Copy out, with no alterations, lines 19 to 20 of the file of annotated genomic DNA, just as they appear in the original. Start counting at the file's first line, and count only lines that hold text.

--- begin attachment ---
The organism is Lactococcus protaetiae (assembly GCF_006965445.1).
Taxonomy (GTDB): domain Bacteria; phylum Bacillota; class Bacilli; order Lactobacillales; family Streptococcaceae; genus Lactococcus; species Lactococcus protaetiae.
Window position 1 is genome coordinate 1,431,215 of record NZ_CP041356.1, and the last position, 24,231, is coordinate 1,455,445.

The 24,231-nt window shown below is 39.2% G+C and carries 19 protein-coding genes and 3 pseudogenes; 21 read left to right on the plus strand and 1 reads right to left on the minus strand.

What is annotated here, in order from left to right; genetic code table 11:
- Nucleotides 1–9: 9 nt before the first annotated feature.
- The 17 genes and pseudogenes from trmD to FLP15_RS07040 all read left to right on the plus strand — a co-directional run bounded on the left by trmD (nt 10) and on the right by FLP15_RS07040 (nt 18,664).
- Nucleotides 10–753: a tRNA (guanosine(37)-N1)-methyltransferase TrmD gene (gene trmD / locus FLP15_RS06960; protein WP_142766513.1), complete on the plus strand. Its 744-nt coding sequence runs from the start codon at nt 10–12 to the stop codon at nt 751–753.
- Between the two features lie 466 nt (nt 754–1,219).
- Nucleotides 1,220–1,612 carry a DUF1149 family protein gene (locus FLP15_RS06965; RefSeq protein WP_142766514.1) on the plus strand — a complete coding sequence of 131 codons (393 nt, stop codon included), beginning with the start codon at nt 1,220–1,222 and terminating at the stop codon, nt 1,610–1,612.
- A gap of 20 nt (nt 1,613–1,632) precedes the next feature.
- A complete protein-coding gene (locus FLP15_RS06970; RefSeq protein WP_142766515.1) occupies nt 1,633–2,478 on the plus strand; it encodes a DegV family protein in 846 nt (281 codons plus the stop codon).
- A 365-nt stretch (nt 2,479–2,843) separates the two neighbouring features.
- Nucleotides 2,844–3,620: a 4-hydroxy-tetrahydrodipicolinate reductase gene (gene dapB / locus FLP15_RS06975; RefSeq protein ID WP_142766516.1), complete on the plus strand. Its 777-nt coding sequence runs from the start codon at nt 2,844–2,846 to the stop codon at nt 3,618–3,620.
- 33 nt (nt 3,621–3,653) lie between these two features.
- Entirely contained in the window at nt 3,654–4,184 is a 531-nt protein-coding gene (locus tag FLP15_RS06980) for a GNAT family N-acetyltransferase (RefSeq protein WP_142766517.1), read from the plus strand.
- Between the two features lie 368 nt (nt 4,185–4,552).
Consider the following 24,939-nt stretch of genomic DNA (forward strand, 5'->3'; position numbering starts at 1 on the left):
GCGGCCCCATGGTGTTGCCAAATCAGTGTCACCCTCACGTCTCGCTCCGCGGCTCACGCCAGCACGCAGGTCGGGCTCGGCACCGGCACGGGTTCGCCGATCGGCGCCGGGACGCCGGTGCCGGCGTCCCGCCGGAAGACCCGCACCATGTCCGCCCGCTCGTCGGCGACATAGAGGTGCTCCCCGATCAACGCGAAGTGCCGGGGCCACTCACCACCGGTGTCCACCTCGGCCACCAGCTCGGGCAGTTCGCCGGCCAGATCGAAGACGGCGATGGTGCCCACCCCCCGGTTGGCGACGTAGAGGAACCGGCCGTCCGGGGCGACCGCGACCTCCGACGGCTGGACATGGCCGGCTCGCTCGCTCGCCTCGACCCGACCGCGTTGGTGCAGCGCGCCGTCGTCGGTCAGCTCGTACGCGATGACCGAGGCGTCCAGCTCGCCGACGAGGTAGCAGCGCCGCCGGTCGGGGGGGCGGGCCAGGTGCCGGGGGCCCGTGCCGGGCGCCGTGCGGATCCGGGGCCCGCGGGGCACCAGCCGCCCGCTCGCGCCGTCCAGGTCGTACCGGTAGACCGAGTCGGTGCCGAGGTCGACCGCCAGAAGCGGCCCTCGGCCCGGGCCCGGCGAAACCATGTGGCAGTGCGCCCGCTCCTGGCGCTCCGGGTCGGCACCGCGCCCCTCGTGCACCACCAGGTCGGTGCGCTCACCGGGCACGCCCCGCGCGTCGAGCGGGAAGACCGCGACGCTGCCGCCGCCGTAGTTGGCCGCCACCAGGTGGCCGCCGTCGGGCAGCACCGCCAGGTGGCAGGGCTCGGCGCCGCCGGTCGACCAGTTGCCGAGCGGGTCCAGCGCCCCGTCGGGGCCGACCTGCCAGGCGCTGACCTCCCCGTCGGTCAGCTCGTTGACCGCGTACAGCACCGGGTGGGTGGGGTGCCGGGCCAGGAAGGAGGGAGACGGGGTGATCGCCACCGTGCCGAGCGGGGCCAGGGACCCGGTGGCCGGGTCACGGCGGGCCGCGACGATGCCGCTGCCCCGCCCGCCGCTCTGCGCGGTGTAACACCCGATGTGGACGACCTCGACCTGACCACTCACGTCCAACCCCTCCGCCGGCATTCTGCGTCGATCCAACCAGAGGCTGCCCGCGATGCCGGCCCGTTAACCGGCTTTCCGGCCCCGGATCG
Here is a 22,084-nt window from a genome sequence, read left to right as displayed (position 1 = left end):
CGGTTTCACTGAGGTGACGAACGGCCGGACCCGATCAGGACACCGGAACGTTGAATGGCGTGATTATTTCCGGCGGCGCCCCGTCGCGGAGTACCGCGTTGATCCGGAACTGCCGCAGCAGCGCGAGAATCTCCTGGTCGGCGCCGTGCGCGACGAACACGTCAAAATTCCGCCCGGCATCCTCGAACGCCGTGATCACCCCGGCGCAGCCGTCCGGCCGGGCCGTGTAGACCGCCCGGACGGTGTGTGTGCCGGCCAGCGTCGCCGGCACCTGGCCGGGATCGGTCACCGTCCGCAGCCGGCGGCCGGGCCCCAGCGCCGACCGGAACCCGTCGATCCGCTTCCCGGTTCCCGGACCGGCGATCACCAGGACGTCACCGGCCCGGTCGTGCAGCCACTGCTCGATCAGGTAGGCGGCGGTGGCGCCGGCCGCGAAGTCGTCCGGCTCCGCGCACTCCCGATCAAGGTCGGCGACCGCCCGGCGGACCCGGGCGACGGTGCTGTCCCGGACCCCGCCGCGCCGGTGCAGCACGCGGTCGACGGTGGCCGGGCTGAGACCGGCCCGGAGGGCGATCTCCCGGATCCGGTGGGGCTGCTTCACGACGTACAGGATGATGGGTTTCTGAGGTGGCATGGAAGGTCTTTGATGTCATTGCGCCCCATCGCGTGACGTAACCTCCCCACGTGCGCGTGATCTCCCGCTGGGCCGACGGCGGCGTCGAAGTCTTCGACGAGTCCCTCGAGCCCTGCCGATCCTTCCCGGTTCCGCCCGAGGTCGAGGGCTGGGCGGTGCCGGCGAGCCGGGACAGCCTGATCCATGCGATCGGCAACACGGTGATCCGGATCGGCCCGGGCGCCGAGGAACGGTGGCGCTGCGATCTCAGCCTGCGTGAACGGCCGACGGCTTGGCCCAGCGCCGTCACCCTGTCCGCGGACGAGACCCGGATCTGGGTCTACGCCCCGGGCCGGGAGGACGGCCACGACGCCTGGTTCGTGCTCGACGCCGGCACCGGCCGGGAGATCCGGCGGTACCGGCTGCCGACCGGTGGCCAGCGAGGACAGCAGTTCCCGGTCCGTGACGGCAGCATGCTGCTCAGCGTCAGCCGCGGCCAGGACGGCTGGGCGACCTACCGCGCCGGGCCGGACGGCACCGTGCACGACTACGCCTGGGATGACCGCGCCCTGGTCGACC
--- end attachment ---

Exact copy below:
GCGGCCCCATGGTGTTGCCAAATCAGTGTCACCCTCACGTCTCGCTCCGCGGCTCACGCCAGCACGCAGGTCGGGCTCGGCACCGGCACGGGTTCGCCGATCGGCGCCGGGACGCCGGTGCCGGCGTCCCGCCGGAAGACCCGCACCATGTCCGCCCGCTCGTCGGCGACATAGAGGTGCTCCCCGATCAACGCGAAGTGCCGGGGCCACTCACCACCGGTGTCCACCTCGGCCACCAGCTCGGGCAGTTCGCCGGCCAGATCGAAGACGGCGATGGTGCCCACCCCCCGGTTGGCGACGTAGAGGAACCGGCCGTCCGGGGCGACCGCGACCTCCGACGGCTGGACATGGCCGGCTCGCTCGCTCGCCTCGACCCGACCGCGTTGGTGCAGCGCGCCGTCGTCGGTCAGCTCGTACGCGATGACCGAGGCGTCCAGCTCGCCGACGAGGTAGCAGCGCCGCCGGTCGGGGGGGCGGGCCAGGTGCCGGGGGCCCGTGCCGGGCGCCGTGCGGATCCGGGGCCCGCGGGGCACCAGCCGCCCGCTCGCGCCGTCCAGGTCGTACCGGTAGACCGAGTCGGTGCCGAGGTCGACCGCCAGAAGCGGCCCTCGGCCCGGGCCCGGCGAAACCATGTGGCAGTGCGCCCGCTCCTGGCGCTCCGGGTCGGCACCGCGCCCCTCGTGCACCACCAGGTCGGTGCGCTCACCGGGCACGCCCCGCGCGTCGAGCGGGAAGACCGCGACGCTGCCGCCGCCGTAGTTGGCCGCCACCAGGTGGCCGCCGTCGGGCAGCACCGCCAGGTGGCAGGGCTCGGCGCCGCCGGTCGACCAGTTGCCGAGCGGGTCCAGCGCCCCGTCGGGGCCGACCTGCCAGGCGCTGACCTCCCCGTCGGTCAGCTCGTTGACCGCGTACAGCACCGGGTGGGTGGGGTGCCGGGCCAGGAAGGAGGGAGACGGGGTGATCGCCACCGTGCCGAGCGGGGCCAGGGACCCGGTGGCCGGGTCACGGCGGGCCGCGACGATGCCGCTGCCCCGCCCGCCGCTCTGCGCGGTGTAACACCCGATGTGGACGACCTCGACCTGACCACTCACGTCCAACCCCTCCGCCGGCATTCTGCGTCGATCCAACCAGAGGCTGCCCGCGATGCCGGCCCGTTAACCGGCTTTCCGGCCCCGGATCG
Here is a 22,084-nt window from a genome sequence, read left to right as displayed (position 1 = left end):